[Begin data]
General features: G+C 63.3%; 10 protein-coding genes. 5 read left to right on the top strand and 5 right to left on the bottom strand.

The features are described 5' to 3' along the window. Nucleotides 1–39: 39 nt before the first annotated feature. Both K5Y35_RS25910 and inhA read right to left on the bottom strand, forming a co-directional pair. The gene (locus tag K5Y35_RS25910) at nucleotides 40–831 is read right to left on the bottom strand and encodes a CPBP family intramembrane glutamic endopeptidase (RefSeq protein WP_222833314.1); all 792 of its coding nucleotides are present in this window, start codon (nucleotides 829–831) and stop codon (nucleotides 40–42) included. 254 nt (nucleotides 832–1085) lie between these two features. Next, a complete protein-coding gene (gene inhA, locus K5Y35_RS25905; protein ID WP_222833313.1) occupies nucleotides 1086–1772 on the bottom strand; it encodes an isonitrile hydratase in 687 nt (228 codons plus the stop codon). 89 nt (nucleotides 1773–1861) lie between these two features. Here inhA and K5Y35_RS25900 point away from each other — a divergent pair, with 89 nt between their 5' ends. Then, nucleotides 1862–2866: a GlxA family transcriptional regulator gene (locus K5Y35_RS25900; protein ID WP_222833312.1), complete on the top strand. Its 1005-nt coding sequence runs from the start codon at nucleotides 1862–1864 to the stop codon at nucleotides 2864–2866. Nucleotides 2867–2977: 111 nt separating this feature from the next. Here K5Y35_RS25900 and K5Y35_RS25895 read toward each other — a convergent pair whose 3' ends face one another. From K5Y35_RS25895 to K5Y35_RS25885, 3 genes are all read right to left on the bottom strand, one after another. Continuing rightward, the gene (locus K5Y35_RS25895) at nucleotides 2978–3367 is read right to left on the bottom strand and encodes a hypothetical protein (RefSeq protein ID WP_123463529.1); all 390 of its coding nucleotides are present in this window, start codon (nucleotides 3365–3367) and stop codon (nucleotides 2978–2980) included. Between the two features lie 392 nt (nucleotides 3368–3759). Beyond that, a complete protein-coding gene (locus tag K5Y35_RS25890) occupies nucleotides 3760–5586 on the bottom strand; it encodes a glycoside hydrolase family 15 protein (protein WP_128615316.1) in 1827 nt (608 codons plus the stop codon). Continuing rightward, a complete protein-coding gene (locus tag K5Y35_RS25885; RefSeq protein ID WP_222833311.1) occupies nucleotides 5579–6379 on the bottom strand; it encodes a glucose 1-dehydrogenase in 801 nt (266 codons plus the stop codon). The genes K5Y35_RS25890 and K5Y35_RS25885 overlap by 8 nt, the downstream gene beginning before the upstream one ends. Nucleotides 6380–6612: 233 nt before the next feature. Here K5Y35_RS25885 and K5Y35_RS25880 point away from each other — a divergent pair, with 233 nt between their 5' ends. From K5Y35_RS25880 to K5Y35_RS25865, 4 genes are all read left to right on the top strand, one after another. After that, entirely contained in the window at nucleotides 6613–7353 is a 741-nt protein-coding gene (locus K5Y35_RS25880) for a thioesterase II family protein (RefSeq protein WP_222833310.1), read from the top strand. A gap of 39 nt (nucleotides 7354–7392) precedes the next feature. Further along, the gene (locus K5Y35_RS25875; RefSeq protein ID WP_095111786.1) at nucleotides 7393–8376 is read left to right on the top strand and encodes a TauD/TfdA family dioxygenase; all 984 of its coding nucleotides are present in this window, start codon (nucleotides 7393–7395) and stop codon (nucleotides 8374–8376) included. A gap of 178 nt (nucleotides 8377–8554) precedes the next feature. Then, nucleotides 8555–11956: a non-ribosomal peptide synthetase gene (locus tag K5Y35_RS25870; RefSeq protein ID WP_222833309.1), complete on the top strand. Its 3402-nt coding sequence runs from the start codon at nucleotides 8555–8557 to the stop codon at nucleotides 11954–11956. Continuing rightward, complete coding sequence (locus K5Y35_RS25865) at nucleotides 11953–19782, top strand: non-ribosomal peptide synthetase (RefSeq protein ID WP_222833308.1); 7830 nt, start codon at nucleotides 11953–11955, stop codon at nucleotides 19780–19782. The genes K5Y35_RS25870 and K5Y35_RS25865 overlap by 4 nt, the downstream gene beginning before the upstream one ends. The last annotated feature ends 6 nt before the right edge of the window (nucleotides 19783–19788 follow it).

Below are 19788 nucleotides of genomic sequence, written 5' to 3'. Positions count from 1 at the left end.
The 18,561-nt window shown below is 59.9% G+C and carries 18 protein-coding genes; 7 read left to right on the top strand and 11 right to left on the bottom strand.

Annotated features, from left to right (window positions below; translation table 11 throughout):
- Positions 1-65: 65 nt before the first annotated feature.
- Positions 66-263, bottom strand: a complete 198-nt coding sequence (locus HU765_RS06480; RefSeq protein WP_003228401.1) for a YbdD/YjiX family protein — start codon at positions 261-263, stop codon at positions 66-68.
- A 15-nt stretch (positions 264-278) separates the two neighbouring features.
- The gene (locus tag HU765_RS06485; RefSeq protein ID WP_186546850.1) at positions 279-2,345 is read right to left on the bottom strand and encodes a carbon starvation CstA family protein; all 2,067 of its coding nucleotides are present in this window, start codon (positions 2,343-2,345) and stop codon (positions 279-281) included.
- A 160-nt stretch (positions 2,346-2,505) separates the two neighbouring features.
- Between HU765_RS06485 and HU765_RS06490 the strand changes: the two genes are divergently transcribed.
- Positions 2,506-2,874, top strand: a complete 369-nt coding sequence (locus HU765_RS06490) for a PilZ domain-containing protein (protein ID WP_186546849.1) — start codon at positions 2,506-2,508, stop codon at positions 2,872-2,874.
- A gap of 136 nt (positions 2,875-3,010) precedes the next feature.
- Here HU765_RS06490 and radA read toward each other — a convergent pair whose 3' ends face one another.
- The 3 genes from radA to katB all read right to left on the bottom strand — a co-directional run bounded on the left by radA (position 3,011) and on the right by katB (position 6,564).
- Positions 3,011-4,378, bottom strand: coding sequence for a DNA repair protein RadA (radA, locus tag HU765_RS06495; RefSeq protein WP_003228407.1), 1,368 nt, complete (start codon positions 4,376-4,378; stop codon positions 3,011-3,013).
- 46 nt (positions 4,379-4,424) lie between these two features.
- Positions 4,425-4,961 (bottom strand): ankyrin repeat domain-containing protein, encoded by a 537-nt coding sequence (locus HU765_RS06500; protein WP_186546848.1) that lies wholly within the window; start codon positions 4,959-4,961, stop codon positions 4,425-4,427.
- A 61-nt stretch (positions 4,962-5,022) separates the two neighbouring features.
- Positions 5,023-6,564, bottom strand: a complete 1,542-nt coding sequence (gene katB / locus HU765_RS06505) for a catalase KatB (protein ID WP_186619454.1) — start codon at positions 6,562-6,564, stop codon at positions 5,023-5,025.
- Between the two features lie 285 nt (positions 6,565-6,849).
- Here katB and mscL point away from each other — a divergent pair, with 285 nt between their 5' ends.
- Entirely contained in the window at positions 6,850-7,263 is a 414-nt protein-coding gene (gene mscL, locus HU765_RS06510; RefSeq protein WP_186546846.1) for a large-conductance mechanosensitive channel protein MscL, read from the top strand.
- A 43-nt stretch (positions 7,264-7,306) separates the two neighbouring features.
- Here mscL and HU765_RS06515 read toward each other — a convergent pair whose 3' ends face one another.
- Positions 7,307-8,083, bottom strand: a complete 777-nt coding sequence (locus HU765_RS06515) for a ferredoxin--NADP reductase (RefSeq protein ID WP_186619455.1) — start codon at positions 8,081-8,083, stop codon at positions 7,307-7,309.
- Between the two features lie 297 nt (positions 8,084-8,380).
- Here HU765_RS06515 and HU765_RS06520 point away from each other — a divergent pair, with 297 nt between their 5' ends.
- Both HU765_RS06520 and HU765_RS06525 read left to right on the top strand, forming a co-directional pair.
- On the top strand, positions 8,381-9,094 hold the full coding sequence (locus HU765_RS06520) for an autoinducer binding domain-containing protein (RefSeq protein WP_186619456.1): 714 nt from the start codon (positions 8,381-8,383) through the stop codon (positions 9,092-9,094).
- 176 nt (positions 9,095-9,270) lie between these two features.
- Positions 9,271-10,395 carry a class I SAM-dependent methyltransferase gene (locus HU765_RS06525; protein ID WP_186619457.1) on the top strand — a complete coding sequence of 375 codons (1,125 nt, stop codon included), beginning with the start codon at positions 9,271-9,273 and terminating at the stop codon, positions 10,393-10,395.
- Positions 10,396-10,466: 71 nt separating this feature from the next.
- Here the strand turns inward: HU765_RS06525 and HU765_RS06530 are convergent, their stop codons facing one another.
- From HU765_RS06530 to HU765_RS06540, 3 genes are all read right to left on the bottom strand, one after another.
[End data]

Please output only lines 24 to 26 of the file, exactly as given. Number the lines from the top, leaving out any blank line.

- A 43-nt stretch (positions 7,264-7,306) separates the two neighbouring features.
- Here mscL and HU765_RS06515 read toward each other — a convergent pair whose 3' ends face one another.
- Positions 7,307-8,083, bottom strand: a complete 777-nt coding sequence (locus HU765_RS06515) for a ferredoxin--NADP reductase (RefSeq protein ID WP_186619455.1) — start codon at positions 8,081-8,083, stop codon at positions 7,307-7,309.